Bush said immigrants capture the entrepreneurial spirit of America. “People who come here legally and illegally are the risk takers,” Bush said. “If you’re living in a rural area of Guatemala and you come, you’re a bigger risk taker than those who stay.”There's just so much wrong with that comment. One, what other criminal activity does he consider to be 'risk-taking' and worthy? Two, he grouped both legal and illegal activity in the same breath. Does he consider people who follow the law no different than those who can't be bothered? Three, what risk is there for illegals coming into the country anymore? If they get past the Border Patrol and settle somewhere they immediately become knighted saints with absolute moral authority, often held in higher esteem than tax-paying law-abiding citizens who suggest they be deported for breaking the law.
As to education reform:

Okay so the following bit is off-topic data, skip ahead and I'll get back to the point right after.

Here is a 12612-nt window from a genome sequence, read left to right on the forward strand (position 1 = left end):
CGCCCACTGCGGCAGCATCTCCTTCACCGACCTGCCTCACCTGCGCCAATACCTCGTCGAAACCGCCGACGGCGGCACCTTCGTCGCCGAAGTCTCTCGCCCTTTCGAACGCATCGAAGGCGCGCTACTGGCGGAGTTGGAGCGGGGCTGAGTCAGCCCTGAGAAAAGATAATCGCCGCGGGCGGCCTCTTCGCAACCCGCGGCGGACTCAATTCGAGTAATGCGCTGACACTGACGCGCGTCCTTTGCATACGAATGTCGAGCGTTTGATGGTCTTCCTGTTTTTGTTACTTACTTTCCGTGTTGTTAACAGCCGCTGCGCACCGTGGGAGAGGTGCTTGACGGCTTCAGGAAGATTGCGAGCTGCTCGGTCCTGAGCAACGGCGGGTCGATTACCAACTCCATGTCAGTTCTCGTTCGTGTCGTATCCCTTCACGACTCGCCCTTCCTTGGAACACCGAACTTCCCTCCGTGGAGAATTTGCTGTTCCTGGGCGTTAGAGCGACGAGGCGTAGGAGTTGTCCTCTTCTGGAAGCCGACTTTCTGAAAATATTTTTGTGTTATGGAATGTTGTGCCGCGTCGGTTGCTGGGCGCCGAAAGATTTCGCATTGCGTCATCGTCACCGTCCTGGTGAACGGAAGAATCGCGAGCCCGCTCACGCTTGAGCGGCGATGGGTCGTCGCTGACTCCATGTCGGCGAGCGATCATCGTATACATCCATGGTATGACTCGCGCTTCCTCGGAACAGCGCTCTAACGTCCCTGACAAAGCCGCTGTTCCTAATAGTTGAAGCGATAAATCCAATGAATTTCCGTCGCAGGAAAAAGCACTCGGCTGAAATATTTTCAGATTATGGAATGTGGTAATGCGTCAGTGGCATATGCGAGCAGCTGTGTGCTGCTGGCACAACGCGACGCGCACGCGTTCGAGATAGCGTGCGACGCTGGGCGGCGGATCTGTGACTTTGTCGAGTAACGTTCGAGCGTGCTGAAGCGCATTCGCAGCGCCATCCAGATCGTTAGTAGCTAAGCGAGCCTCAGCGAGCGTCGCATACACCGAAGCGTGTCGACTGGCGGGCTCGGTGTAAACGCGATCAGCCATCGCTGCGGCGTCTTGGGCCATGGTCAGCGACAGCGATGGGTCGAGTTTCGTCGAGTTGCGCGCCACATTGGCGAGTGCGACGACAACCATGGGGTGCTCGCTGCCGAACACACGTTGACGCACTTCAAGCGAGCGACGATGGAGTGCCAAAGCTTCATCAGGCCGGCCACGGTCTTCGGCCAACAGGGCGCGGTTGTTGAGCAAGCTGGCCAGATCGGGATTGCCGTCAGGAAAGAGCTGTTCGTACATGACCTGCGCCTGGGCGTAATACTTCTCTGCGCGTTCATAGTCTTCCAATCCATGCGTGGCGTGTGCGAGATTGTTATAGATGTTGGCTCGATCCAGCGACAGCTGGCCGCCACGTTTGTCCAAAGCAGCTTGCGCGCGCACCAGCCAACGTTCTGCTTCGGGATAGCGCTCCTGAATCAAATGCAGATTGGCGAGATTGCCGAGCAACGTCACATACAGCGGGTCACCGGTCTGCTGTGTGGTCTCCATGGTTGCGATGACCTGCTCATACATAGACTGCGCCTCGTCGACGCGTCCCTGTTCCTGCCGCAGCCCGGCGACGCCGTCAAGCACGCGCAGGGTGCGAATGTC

Aside from immigration, Bush’s advocacy for Common Core State Standards has earned him enmity on the right.Bush isn't the only Republican jumping on Common Core, many Republicans have embraced it. One of them is the Republican governor of Tennessee. Ads have been running on local radio in the state pushing CC. Why? Do the various characters involved in the development of the program not bother these guys? Or have they been convinced otherwise? Or something else? Someone should ask them.
And here's a potential question-- why do we need new national standards when the US education system has a long history of training some of the most brilliant minds in history that gave rise to a great nation? Sounds like the problem is more with teachers and parents, not inadequate national standards.